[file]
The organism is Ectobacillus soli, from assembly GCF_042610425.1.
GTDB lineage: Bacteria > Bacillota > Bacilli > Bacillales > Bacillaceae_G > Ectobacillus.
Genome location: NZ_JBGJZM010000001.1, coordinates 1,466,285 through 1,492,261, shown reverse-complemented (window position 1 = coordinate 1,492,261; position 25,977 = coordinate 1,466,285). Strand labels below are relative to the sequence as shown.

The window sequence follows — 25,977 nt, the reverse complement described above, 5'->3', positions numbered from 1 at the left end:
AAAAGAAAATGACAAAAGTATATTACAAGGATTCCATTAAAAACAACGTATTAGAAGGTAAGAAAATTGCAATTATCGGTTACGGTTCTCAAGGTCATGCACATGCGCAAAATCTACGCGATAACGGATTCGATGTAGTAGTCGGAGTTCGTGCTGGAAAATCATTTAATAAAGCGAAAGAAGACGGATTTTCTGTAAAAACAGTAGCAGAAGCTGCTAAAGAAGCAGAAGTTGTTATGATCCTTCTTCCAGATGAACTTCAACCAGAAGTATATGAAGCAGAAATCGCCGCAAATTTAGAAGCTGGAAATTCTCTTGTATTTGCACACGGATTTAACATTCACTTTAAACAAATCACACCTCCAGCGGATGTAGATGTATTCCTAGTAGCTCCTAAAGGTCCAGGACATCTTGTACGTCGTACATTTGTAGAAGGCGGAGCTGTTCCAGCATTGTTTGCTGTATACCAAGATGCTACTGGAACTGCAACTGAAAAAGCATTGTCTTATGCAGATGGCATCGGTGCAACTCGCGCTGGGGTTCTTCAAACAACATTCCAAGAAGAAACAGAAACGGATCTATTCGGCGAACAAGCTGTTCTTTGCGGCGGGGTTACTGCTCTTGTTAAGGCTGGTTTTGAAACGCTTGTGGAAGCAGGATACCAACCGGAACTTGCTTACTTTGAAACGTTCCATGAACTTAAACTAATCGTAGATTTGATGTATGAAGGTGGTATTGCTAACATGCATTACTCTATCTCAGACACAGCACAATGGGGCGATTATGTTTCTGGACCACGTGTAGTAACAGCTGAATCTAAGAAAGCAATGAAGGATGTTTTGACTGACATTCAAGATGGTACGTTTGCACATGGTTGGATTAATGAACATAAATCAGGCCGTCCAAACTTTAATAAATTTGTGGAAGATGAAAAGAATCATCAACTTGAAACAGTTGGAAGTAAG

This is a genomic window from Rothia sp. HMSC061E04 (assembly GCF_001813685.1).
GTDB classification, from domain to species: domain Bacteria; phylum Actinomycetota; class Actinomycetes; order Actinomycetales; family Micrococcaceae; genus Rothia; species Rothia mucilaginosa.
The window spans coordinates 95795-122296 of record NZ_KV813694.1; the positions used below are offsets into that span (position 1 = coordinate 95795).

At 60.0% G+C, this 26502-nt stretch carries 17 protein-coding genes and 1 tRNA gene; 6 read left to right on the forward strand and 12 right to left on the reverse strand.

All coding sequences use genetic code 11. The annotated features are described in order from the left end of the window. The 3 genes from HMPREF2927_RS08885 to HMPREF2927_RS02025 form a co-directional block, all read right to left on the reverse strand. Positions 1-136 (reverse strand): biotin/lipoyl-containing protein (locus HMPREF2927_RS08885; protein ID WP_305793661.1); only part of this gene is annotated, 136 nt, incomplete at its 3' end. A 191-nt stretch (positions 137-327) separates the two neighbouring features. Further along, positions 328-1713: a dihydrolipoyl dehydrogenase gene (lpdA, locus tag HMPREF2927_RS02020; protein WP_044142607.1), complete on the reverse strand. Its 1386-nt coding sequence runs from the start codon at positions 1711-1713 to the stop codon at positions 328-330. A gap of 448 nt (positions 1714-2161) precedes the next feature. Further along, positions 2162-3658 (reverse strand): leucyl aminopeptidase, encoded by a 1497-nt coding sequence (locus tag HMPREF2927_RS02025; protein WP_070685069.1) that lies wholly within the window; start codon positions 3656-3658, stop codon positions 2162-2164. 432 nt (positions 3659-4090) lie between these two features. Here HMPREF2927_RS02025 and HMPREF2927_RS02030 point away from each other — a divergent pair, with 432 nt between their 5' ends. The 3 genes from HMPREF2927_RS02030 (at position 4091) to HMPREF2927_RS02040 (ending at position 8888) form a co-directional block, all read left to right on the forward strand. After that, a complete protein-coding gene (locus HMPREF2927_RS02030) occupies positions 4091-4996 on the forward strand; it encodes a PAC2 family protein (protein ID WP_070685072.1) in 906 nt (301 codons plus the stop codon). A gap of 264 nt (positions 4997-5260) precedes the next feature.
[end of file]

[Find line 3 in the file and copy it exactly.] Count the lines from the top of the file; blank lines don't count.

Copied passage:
Genome location: NZ_JBGJZM010000001.1, coordinates 1,466,285 through 1,492,261, shown reverse-complemented (window position 1 = coordinate 1,492,261; position 25,977 = coordinate 1,466,285). Strand labels below are relative to the sequence as shown.